blue bits. red rocks.

On Goodreads Reviews

Breaking Up With Goodreads:

Well, I did it. I deleted my Goodreads account.

You may have seen me considering it on Twitter, when I asked if anyone else had thought about saying “Goodbye” to Goodreads. I was surprised at the number of people who responded with a hearty YES!

Seems I’m not the only one with Goodreads-related issues.

There were also a few people who asked why I wasn’t happy with the site. And I get why they were confused. On the surface, Goodreads is a cool social network for booklovers. It’s easy to use, it looks pretty, and it has all kinds of cute little widgets you can install in various places.

However, those pros did not make up for the cons I kept having to deal with. And so, Grasshoppers, allow me to explain why I chose to vacate Goodreadsville before I completely and totally lost my mind.

The first two reasons are simple: childish behavior on the parts of both authors and reviewers (I’m sure you’ve all seen the Goodreads drama that has unfolded on two separate occasions within the past month, so I’ll refrain from posting links) and ineffectiveness as a marketing tool for myself as a writer.

But this is what really sealed the deal for me: Goodreads always made me feel pressured to leave favorable reviews–no matter how I actually felt about the book.

Not sure I grok this broadside against Goodreads.

Maybe my disconnect is centered on using Goodreads “as a marketing tool” for a writer. I guess I view the web service as more of a “here is what I have read (and am reading) and I thought I would share my lists with other folks on the interweb”. I devour so many books (somewhere in the range of 100-200 per year) that it is useful just as personal reading log. Yes, a simple text file on my computer could assume the same responsibility, but I consider it a pleasant bonus to be able to share the list plus any additional thoughts about a given title.

Regarding the second point about being “pressured to leave favorable reviews” — I do not grasp this grouse either — a book “review” as a binary favorable v. unfavorable toggle switch? If you peruse my Goodreads list of read books, there are less than 5% that garnered a rating of less than 3 stars (out of a possible 5). And while I only enter some review text for a fraction of the total, you can tally completely “unfavorable” reviews with your fingers. I suppose I see a review more as a expository on revealing what questions the author is trying to answer, what I learned from reading, what sources the author was reliant upon, the conventions the author is challenging, how harmonious or discordant the writing style was to me, etc.…. Granted, these are elements mainly (if not entirely) significant for works of non-fiction, but fiction reading (which only encompasses 10-20% of my reading, a mark I wish to elevate) includes some of these same points too, though the “does it grip me?” factor weighs heavier. But it is a subjective appraisal, and the reviewer must consider if the audience (at large, or confined to friends and readers of the reviewer) might discern differently.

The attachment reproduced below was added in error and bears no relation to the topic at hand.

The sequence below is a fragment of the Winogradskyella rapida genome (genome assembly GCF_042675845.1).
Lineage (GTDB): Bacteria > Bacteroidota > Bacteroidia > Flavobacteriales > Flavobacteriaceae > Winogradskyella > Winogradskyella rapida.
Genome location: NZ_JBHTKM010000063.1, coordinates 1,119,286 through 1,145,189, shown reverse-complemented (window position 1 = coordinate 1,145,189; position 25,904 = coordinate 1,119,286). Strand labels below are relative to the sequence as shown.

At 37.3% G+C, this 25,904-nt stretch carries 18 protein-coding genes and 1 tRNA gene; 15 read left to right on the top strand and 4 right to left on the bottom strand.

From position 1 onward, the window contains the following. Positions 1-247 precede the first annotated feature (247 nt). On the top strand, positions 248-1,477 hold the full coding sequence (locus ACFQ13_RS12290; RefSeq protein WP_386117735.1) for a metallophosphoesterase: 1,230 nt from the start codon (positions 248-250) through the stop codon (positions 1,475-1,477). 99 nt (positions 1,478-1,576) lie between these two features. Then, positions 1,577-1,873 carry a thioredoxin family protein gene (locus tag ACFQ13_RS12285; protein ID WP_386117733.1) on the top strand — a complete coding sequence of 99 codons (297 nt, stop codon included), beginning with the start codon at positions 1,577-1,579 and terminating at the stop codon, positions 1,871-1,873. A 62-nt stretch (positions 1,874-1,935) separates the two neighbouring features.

I believe the undertaking of writing a book length text to be Herculean one, and an author will never be able to satisfy everyone, even the most gifted and knowledgeable. But still, there will be things can reader can walk away with, even in a mediocre effort. And also, what is appealing to one, might be distasteful to another.

Finally, I guess my greatest gripe in “reviewing” books is the the grievance I levy on most — that the material has needlessly been expanded an essay into book length form. That a 5 star essay is transformed into a 3 star or 4 star book.

Follow me on Goodreads.


10 notes

  1. buy-steroids-united-kingdom reblogged this from azspot
  2. azspot posted this

A GNT creation ©2007–2014